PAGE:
A not-so-complimentary NY Times hands-on review of the AARP RealPad.
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What's it mean -- Caring.com acquires Gilbert Guide?
Recently Caring.com (targeting family caregivers) acquired Gilbert Guide (a senior care directory, also aimed at family caregivers) -- combined firm gets more critical mass and content than either had separately. What happens now and is it significant? I talked with Caring.com's CEO Andy Cohen and Gilbert Guide's CEO Jill Gilbert to try to figure it out.
Add the market of each -- you get a bigger market. Caring.com, founded and VC-funded (DCM and Split Rock Partners) in 2007, had reached 550,000 unique visits per month -- adding Gilbert Guide's 100,000 will, according to Andy Cohen, reach 1 million direct visitors by the end of the year. In addition, Caring.com's content has already been syndicated out to MSN in this Alzheimer's example and AOL. But as Andy pointed out, his biggest competition is lack of awareness: "1 million is a small penetration of the 34 million caregivers for parents or spouses."
Andy Cohen would like to enhance its community aspect. Caring.com today offers forums for people to share their experiences: "We should connect people more -- it's a lonely time. How do you provide a place where they can obtain emotional support and share ideas? He also sees the site as an "interesting channel for applications, services, and devices trying to reach the caregiver market." For example, in the combined Caring.com, the Alzheimer's section of the site offers advice to caregivers, referrals to services, and helpful products.
Jill Gilbert is excited about the combination's consolidation of information. Gilbert Guide was founded in 2004 as a printed directory of senior housing and home care. Jason Gilbert and Jill Gilbert join the combined company as vice presidents. Since 2008, Caring.com had featured Gilbert Guide's directory on its site. Now Jill Gilbert will now be focused on "expanding and providing an integrated user experience, delivering beneficial and unique tools, product, people and services -- integrated into areas of need -- this is not a store. When people need help, we will be there with a comprehensive view of what they need."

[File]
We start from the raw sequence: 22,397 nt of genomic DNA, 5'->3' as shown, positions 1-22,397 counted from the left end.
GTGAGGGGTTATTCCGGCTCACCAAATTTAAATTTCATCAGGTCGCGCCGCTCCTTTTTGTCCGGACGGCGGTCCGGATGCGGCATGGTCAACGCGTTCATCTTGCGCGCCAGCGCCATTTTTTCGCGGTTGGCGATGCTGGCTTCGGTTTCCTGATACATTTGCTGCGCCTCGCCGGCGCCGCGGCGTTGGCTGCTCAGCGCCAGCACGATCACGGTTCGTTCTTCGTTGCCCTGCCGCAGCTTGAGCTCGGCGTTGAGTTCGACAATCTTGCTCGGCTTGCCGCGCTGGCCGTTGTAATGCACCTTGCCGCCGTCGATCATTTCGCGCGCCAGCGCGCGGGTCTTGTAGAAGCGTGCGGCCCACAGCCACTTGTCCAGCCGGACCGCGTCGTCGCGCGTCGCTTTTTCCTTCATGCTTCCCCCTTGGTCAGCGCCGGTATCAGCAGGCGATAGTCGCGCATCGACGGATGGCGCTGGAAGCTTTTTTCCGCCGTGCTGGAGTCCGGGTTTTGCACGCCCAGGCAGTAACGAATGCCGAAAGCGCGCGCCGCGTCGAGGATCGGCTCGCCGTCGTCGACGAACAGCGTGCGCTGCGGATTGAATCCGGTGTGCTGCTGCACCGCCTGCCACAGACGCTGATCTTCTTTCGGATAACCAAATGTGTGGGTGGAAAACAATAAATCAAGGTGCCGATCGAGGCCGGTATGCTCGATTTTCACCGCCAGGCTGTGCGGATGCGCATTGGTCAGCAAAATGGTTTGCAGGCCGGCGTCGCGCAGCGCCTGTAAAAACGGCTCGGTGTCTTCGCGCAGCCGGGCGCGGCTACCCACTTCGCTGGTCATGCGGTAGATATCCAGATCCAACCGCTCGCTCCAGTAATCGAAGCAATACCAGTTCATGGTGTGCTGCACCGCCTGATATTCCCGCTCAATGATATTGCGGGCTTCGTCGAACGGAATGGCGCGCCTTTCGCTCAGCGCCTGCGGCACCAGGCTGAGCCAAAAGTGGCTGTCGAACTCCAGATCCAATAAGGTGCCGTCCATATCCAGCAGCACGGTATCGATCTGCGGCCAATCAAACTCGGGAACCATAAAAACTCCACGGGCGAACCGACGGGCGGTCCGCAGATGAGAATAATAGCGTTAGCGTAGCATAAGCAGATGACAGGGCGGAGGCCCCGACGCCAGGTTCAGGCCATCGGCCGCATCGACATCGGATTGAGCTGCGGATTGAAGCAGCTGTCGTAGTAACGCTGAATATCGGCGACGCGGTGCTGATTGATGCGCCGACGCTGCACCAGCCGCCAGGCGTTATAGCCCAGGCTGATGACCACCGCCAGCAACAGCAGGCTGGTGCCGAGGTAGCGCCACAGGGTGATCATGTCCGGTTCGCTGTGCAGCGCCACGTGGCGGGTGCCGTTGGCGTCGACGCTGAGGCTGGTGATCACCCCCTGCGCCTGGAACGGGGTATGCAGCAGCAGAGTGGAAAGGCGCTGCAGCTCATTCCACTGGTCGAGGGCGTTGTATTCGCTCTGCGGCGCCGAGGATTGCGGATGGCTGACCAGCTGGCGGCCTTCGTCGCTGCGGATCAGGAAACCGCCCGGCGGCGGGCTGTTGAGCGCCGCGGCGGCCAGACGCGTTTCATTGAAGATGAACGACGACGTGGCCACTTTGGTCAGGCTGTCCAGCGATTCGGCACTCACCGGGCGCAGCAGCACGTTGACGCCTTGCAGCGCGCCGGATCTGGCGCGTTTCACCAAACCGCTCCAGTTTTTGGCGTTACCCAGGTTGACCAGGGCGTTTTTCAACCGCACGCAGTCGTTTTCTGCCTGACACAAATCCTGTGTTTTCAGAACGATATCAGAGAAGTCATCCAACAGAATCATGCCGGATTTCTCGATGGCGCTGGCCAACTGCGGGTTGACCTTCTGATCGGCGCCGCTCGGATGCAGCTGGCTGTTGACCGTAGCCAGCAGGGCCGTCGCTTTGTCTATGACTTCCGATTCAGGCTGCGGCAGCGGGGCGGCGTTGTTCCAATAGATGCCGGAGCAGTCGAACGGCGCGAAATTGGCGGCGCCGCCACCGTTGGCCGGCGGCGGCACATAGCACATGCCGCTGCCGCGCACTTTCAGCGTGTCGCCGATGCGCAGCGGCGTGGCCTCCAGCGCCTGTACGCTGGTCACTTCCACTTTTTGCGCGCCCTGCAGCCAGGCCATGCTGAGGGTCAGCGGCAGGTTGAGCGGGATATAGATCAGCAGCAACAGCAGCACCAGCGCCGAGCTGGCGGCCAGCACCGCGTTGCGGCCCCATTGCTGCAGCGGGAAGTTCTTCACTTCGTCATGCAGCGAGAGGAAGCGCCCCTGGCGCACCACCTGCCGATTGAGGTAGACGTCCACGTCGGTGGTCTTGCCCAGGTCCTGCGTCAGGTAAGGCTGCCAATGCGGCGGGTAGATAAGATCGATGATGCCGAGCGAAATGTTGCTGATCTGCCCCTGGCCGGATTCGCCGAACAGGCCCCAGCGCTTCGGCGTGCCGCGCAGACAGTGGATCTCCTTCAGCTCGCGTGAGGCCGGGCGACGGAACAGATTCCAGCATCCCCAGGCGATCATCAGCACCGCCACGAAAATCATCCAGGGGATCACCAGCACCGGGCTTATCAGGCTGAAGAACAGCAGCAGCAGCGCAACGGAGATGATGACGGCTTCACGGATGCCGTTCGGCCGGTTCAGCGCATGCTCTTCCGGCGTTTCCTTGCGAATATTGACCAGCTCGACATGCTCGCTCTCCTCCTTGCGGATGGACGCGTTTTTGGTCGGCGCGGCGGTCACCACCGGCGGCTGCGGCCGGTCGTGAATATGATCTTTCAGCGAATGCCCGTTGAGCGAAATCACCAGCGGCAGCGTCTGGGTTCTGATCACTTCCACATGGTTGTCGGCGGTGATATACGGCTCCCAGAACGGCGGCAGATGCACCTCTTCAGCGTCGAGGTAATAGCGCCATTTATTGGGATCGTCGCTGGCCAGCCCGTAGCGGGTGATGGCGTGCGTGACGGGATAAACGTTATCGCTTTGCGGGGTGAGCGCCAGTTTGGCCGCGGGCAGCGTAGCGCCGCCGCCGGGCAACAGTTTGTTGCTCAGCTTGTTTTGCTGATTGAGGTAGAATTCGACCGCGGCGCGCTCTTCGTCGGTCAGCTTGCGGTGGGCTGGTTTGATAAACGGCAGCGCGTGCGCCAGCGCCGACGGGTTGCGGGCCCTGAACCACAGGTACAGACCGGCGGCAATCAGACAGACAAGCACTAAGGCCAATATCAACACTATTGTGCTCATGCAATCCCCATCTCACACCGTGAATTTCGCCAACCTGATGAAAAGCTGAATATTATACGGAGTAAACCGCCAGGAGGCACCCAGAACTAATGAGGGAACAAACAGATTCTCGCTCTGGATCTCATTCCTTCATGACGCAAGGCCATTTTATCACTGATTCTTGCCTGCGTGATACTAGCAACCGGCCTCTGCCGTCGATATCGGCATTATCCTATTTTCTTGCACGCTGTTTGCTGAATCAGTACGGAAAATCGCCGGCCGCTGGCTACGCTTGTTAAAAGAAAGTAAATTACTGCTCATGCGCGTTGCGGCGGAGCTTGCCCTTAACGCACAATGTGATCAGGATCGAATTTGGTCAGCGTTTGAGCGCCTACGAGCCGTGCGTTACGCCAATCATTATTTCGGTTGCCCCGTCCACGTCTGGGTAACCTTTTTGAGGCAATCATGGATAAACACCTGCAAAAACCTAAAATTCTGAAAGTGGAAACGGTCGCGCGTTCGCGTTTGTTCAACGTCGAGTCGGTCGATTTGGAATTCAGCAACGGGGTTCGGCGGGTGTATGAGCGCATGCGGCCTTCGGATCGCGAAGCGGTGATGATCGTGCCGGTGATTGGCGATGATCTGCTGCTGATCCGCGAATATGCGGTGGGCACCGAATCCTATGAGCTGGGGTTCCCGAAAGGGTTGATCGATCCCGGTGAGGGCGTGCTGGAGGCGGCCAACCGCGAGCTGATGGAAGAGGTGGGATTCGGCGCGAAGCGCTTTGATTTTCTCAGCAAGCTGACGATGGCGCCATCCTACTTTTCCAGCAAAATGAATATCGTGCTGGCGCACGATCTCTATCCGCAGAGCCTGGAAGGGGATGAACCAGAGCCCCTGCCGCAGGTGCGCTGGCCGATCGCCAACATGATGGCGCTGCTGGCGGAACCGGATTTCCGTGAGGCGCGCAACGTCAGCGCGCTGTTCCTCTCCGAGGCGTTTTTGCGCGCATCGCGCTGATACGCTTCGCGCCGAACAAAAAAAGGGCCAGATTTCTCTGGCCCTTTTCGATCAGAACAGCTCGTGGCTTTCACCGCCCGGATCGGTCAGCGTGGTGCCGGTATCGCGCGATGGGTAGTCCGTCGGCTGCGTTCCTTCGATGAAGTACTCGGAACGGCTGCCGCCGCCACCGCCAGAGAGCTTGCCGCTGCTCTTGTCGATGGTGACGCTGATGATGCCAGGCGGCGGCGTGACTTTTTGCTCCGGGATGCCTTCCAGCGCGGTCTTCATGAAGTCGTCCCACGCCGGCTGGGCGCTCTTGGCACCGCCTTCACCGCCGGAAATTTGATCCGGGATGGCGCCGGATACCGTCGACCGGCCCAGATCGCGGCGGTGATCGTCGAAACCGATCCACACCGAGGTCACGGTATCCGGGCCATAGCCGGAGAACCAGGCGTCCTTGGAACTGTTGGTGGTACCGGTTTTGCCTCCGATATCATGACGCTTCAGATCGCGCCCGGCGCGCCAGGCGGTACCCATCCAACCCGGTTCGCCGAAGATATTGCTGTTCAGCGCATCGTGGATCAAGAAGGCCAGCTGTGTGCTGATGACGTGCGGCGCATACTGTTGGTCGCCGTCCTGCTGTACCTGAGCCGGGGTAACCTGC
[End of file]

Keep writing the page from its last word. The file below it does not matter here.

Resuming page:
Okay -- what's the big deal about this? In most respects, the consolidation is an obvious one (they were already partnered companies). But there are many possibilities: let's imagine a few:
- Caregivers now, aging in place themselves? Caregivers are a stressed group -- the phrase 'hair on fire' has often been described as the catalyst for finding sites like Caring.com. But caregivers are people too -- in fact a large number of them are baby boomers. So baby boomers have perspectives about themselves as well -- for example, for boomer women, Gilbert Guide's Daily Wrinkle has tried to get at these multiple perspectives -- helping them sort through their own life changes.
- Hub for technology vendors to place their products in context? Consolidation of multiple types of information into single sites creates a consolidated channel for vendors -- the aging in place technology industry has lacked such a channel. The Center for Aging Services (CAST) is a clearinghouse of such technologies (including never-marketed research projects), but doesn't enable viewers to buy them. AARP has the viewers, but check it out -- it's not much of a channel for home technology.
- Influence of large vendors that there is a 'there' there. The large vendors seem to be, for the most part, are doing little today, presumably waiting for the baby boomers to become senior, taking their iPhone-carrying, tech literate, computer-buying habits with them as they age. But perhaps a consolidated Caring.com will look interesting to them as the audience hits its 1 million mark later this year.
Hubs make a lot of things happen... Let's look at another hub to help see the possibilities. Ten years ago many, many small companies wanted to be a WebMD -- competition was fierce (remember Healtheon) and companies sprang up like weeds. No way, we said many times at Forrester, could all survive and by the way, consumers didn't necessarily trust them: This quote is from a 2001 Forrester survey, when WebMD was already one of the top 3 sites: "While traffic and reach of commercial health content sites are growing, 79 percent of consumers nevertheless express reservations about the trustworthiness of existing online health content."
...What a difference a decade makes. WebMD bought up or merged with many of the startups from that era, has been public for the past six years -- and has a complex 'web' of sponsorships (with detailed transparency explanations to viewers), partnerships, and advertising make them public, profitable, and growing, with advertising revenue up 18% as of July, and a growing reach as a platform for health and benefits portals. It's hard to remember that at one time, large players in the health industry didn't necessarily see a health-related portal as the way to go to market. Now, just look up 'blood pressure cuffs' on WebMD or remember that both Microsoft (HealthVault) and Google see WebMD's market as attractive. [Note to Caring.com: all three are in the 'platform' market - one way or the other.]
As the 2009 Technology Market Overview Report about the market for technology for aging in place made clear, role and need-based hubs are the way products and services find a market online -- and online is the market to reach. We're all searching, all the time -- finding what we need represents the potential for consolidations like Caring.com/Gilbert Guide.